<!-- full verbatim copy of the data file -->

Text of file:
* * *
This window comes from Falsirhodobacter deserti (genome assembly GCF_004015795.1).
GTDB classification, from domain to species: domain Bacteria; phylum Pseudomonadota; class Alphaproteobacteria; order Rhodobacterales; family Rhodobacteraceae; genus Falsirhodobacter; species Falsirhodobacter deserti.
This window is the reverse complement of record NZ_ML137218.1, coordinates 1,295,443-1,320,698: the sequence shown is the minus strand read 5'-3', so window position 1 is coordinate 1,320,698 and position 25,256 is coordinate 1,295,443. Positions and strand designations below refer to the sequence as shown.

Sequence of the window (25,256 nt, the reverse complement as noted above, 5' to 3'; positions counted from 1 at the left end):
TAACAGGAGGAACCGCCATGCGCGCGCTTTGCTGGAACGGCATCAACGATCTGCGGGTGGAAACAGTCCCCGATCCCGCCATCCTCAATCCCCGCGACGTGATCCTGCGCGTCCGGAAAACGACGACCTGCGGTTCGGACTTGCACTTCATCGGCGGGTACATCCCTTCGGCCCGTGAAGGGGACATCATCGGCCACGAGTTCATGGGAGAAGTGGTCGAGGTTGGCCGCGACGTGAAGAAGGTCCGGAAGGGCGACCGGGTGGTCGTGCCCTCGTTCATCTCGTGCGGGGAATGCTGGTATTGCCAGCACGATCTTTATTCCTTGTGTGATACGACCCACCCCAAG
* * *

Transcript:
This window comes from Falsirhodobacter deserti (genome assembly GCF_004015795.1).
GTDB classification, from domain to species: domain Bacteria; phylum Pseudomonadota; class Alphaproteobacteria; order Rhodobacterales; family Rhodobacteraceae; genus Falsirhodobacter; species Falsirhodobacter deserti.
This window is the reverse complement of record NZ_ML137218.1, coordinates 1,295,443-1,320,698: the sequence shown is the minus strand read 5'-3', so window position 1 is coordinate 1,320,698 and position 25,256 is coordinate 1,295,443. Positions and strand designations below refer to the sequence as shown.

Sequence of the window (25,256 nt, the reverse complement as noted above, 5' to 3'; positions counted from 1 at the left end):
TAACAGGAGGAACCGCCATGCGCGCGCTTTGCTGGAACGGCATCAACGATCTGCGGGTGGAAACAGTCCCCGATCCCGCCATCCTCAATCCCCGCGACGTGATCCTGCGCGTCCGGAAAACGACGACCTGCGGTTCGGACTTGCACTTCATCGGCGGGTACATCCCTTCGGCCCGTGAAGGGGACATCATCGGCCACGAGTTCATGGGAGAAGTGGTCGAGGTTGGCCGCGACGTGAAGAAGGTCCGGAAGGGCGACCGGGTGGTCGTGCCCTCGTTCATCTCGTGCGGGGAATGCTGGTATTGCCAGCACGATCTTTATTCCTTGTGTGATACGACCCACCCCAAG